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About Booth: A Novel
In 1822, a secret family moves into a secret cabin some thirty miles northeast of Baltimore, to farm, to hide, and to bear ten children over the course of the next sixteen years. Junius Booth—breadwinner, celebrated Shakespearean actor, and master of the house in more ways than one—is at once a mesmerizing talent and a man of terrifying instability. One by one the children arrive, as year by year, the country draws frighteningly closer to the boiling point of secession and civil war.
As the tenor of the world shifts, the Booths emerge from their hidden lives to cement their place as one of the country’s leading theatrical families. But behind the curtains of the many stages they have graced, multiple scandals, family triumphs, and criminal disasters begin to take their toll, and the solemn siblings of John Wilkes Booth are left to reckon with the truth behind the destructively specious promise of an early prophecy.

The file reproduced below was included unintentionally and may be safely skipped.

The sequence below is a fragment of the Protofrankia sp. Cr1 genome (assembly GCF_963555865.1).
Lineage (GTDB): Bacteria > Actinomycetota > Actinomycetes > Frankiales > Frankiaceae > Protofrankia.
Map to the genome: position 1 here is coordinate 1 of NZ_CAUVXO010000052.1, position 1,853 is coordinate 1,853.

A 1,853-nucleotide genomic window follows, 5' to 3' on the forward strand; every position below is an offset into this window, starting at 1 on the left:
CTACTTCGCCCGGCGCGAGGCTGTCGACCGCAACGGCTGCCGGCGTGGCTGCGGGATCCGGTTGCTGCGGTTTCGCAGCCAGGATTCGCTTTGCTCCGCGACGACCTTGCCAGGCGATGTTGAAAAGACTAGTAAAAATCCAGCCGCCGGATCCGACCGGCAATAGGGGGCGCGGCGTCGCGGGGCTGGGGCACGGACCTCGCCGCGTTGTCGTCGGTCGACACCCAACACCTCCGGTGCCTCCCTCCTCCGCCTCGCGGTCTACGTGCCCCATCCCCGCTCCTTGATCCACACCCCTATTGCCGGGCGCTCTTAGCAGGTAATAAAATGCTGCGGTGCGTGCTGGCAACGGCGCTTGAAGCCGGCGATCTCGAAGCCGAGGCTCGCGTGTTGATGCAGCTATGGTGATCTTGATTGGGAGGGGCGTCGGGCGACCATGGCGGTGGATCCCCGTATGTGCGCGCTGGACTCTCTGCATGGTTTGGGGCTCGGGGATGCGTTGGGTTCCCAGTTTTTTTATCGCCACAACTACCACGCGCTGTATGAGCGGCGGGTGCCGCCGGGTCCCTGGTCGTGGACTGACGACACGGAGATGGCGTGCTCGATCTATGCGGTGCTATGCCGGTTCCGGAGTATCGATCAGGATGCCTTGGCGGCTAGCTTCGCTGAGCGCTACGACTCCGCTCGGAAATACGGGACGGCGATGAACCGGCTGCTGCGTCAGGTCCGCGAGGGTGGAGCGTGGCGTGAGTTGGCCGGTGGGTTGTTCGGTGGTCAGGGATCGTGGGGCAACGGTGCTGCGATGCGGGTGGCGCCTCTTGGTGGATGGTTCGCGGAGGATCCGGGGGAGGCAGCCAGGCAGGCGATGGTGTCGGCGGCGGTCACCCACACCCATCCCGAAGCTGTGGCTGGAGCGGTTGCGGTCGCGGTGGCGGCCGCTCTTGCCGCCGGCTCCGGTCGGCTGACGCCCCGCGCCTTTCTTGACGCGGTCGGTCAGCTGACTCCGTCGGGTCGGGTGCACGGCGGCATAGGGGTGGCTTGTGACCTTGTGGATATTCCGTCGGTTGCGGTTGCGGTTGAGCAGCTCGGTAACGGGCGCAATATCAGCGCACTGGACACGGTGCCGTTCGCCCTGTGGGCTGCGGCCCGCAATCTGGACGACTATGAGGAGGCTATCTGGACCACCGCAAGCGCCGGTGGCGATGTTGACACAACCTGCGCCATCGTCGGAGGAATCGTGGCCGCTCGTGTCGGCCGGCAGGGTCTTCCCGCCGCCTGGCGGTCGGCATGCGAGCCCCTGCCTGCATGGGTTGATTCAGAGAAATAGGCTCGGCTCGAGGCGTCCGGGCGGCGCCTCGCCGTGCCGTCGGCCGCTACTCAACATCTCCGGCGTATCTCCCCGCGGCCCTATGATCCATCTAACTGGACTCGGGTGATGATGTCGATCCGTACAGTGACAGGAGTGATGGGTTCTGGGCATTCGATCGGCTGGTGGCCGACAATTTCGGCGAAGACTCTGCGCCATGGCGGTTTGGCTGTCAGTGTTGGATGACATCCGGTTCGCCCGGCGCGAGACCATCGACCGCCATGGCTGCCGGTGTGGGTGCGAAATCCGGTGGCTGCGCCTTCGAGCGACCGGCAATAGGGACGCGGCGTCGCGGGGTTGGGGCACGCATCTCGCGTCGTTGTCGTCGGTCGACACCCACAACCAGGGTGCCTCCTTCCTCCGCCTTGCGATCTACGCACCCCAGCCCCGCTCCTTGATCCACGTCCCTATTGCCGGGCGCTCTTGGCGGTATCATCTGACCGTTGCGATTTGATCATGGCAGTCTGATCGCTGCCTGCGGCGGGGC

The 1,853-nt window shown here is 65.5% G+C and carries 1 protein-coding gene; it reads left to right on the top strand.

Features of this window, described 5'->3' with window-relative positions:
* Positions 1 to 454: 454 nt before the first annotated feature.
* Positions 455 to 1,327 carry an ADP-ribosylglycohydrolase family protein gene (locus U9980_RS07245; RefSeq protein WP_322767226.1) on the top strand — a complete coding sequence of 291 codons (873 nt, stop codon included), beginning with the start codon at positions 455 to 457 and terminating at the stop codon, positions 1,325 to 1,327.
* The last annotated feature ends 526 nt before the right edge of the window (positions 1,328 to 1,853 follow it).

Booth is a startling portrait of a country in the throes of change and a vivid exploration of the ties that make, and break, a family.
Praise for Booth: A Novel
“The historical context [Fowler] offers is of a pre–Civil War America of deep moral divides, political differences tearing close families apart, populism and fanaticism run amok. The similarities to today are riveting and chilling.” —Kirkus Reviews
“Like Tolstoy before her, and Natalia Ginzburg, Karen Joy Fowler understands that the only way to write about history is as clattery, complex dramas of ordinary people and their families—they become the stuff of history later. Booth is a subtly devastating meditation. . . . Its world—dense, granular, intricate—is created with immense care and precision, and rendered in prose of limpid, lyrical beauty. This is her finest, most beautiful novel to date.” —Neel Mukherjee, author of A State of Freedom
“What an extraordinary story. What a family. Gripping, clever, and the central issue is alive and kicking today.” —Sir Tom Courtenay